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  4. Jenny, thank you so much for this comprehensive tutorial. It will be of big value for any beginner soap maker but also good refreshment for experienced soapers.

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    1. You're very welcome, Gordana, and thank you for the kind words! I hope that this post will be helpful to both new and experienced soapmakers.

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  5. Totally saving this for future reference! Thanks Jenny!! :)

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    1. Thanks, Sue! I'm glad that it was helpful!

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  6. Great post Jenny...so thorough, thank you for sharing this! I have Pinned it for future reference =)

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    1. Thanks, Cee! I'm glad that you enjoyed the post and that it was helpful!

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  7. Wow, Jenny, this is a post I wish I could have found in the beginning of my soap adventure. I am glad you made it clear when using different ways of calculating!

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    1. Thank you, Natalia! I'm glad that you enjoyed the post, and I hope that many soapmakers will find it helpful!

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  8. Same as Natalia, I would have eaten up this post when I first started soaping. I floundered and flopped and somehow figured it all out, but this is excellent. Your detail is amazing. If you're super serious about soap making, I really recommend soapmaker 3 software...it does all this and more!

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    1. Thanks, Cindy! I'm glad that you liked the post! I hope that it will be helpful to soapmakers. I have heard about the Soapmaker 3 software but I haven't ever tried it. I may have to check it out someday!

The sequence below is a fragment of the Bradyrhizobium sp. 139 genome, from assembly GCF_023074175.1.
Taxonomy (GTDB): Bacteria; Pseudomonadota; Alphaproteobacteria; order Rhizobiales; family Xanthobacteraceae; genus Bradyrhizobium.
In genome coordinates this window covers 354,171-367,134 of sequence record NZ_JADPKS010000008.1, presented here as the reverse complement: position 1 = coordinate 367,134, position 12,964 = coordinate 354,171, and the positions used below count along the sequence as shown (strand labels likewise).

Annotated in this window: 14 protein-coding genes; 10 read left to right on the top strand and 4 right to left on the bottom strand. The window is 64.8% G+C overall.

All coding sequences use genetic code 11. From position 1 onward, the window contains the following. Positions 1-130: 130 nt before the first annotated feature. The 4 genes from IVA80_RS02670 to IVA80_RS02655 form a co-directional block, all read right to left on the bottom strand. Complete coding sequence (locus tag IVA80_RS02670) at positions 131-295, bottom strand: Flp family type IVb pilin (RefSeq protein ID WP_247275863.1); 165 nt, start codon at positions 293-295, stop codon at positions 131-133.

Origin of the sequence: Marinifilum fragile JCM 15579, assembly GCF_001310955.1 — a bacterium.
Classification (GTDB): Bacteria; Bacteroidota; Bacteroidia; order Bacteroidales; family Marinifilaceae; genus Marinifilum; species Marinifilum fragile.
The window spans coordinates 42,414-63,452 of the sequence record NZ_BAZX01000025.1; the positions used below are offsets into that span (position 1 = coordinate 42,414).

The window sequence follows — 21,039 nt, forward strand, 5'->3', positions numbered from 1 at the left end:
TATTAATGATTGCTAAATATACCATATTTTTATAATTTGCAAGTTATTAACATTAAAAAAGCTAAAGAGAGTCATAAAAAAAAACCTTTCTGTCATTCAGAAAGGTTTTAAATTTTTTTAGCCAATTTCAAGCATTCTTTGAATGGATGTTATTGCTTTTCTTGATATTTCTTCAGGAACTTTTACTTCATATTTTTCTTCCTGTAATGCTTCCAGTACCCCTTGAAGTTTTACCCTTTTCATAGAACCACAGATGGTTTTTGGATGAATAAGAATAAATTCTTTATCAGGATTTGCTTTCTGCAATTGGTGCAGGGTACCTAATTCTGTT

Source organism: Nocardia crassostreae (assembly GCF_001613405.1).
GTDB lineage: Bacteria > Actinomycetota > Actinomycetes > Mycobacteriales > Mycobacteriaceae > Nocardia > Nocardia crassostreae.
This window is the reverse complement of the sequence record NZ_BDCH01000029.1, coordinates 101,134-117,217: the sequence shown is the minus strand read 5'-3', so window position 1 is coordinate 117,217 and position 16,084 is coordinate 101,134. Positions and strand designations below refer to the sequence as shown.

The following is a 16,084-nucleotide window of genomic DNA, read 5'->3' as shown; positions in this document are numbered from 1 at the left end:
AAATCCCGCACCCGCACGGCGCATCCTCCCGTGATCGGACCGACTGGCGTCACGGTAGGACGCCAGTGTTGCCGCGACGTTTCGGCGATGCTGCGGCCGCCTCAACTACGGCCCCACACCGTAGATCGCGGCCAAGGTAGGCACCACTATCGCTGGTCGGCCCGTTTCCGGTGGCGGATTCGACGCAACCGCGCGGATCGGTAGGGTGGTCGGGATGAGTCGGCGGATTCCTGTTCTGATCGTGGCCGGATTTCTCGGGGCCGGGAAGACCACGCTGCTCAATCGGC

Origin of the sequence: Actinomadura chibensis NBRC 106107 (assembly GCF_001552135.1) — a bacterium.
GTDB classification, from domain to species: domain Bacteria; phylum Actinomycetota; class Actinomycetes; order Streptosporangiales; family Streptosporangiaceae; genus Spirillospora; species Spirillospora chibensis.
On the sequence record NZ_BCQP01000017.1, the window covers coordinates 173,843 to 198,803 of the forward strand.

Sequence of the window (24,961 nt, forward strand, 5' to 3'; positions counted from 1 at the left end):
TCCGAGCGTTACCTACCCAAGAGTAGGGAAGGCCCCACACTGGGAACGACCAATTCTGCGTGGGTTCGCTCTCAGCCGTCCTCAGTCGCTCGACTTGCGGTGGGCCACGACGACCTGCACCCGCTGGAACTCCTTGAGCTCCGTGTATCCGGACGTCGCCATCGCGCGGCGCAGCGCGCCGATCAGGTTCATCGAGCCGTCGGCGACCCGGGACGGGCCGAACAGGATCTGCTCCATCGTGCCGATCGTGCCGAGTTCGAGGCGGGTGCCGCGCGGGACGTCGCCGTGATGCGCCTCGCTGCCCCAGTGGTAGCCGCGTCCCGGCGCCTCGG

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  9. Somehow, I missed this post :-(
    It's great that you put your time and effort in writing this tutorial for beginners.
    I'm not a math expert by any means, but honestly, I never had a problem with converting numbers. My rule of thumb is to convert recipe into percentages and all I need from soapcalc is to calculate lye amount for me. However, it's great for all future soap makers to have such a thorough tutorial for correct use of recipes and calculators. Bravo Jenny for your patience!

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    1. Thanks, Maja! That's what I do now, too - I convert a recipe to percentages if I want to resize it, and then use those percentages to tailor the recipe to my needs. It took me a little while to figure out how to do all of that, though. It can be frustrating and confusing to resize and convert recipes, especially in the beginning, and I hope this tutorial will help. And there are some great online tools out there for soapmakers! Thanks for the kind words - I'm glad that you liked the post!